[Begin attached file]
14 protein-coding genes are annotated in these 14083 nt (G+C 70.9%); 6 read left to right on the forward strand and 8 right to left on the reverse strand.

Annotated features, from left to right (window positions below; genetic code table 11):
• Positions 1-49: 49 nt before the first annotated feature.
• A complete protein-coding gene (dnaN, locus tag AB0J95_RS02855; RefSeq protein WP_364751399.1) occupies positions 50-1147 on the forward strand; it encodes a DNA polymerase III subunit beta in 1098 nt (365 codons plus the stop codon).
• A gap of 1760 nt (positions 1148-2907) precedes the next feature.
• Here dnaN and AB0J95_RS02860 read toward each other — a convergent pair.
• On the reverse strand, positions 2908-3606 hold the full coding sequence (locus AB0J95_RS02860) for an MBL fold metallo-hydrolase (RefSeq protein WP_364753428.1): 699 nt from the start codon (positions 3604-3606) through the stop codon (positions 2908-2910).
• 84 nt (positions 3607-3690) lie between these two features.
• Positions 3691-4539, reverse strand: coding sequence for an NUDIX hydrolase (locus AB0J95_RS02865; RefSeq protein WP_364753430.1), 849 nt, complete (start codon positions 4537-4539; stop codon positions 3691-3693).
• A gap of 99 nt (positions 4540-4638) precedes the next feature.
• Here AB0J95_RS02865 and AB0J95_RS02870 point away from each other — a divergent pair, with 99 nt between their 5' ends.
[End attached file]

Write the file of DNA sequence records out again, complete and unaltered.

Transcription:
14 protein-coding genes are annotated in these 14083 nt (G+C 70.9%); 6 read left to right on the forward strand and 8 right to left on the reverse strand.

Annotated features, from left to right (window positions below; genetic code table 11):
• Positions 1-49: 49 nt before the first annotated feature.
• A complete protein-coding gene (dnaN, locus tag AB0J95_RS02855; RefSeq protein WP_364751399.1) occupies positions 50-1147 on the forward strand; it encodes a DNA polymerase III subunit beta in 1098 nt (365 codons plus the stop codon).
• A gap of 1760 nt (positions 1148-2907) precedes the next feature.
• Here dnaN and AB0J95_RS02860 read toward each other — a convergent pair.
• On the reverse strand, positions 2908-3606 hold the full coding sequence (locus AB0J95_RS02860) for an MBL fold metallo-hydrolase (RefSeq protein WP_364753428.1): 699 nt from the start codon (positions 3604-3606) through the stop codon (positions 2908-2910).
• 84 nt (positions 3607-3690) lie between these two features.
• Positions 3691-4539, reverse strand: coding sequence for an NUDIX hydrolase (locus AB0J95_RS02865; RefSeq protein WP_364753430.1), 849 nt, complete (start codon positions 4537-4539; stop codon positions 3691-3693).
• A gap of 99 nt (positions 4540-4638) precedes the next feature.
• Here AB0J95_RS02865 and AB0J95_RS02870 point away from each other — a divergent pair, with 99 nt between their 5' ends.